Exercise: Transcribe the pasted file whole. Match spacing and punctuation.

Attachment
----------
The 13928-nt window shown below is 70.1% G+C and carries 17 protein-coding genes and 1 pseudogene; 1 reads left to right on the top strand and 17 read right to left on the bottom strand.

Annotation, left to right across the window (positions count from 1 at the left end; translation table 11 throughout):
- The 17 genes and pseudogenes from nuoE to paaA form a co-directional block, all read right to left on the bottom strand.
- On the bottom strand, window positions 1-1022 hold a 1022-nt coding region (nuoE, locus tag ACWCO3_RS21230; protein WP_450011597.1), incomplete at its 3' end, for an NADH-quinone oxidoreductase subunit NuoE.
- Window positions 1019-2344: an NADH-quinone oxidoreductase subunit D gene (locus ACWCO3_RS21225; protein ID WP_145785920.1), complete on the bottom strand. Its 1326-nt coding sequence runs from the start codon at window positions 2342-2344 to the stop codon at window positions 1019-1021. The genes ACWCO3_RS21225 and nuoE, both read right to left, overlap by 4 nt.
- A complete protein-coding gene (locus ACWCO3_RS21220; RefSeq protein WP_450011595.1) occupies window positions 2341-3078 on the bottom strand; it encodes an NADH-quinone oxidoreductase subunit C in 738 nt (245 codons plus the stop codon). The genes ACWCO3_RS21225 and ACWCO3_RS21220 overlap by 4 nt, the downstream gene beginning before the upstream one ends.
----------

The 13928-nt window shown below is 70.1% G+C and carries 17 protein-coding genes and 1 pseudogene; 1 reads left to right on the top strand and 17 read right to left on the bottom strand.

Annotation, left to right across the window (positions count from 1 at the left end; translation table 11 throughout):
- The 17 genes and pseudogenes from nuoE to paaA form a co-directional block, all read right to left on the bottom strand.
- On the bottom strand, window positions 1-1022 hold a 1022-nt coding region (nuoE, locus tag ACWCO3_RS21230; protein WP_450011597.1), incomplete at its 3' end, for an NADH-quinone oxidoreductase subunit NuoE.
- Window positions 1019-2344: an NADH-quinone oxidoreductase subunit D gene (locus ACWCO3_RS21225; protein ID WP_145785920.1), complete on the bottom strand. Its 1326-nt coding sequence runs from the start codon at window positions 2342-2344 to the stop codon at window positions 1019-1021. The genes ACWCO3_RS21225 and nuoE, both read right to left, overlap by 4 nt.
- A complete protein-coding gene (locus ACWCO3_RS21220; RefSeq protein WP_450011595.1) occupies window positions 2341-3078 on the bottom strand; it encodes an NADH-quinone oxidoreductase subunit C in 738 nt (245 codons plus the stop codon). The genes ACWCO3_RS21225 and ACWCO3_RS21220 overlap by 4 nt, the downstream gene beginning before the upstream one ends.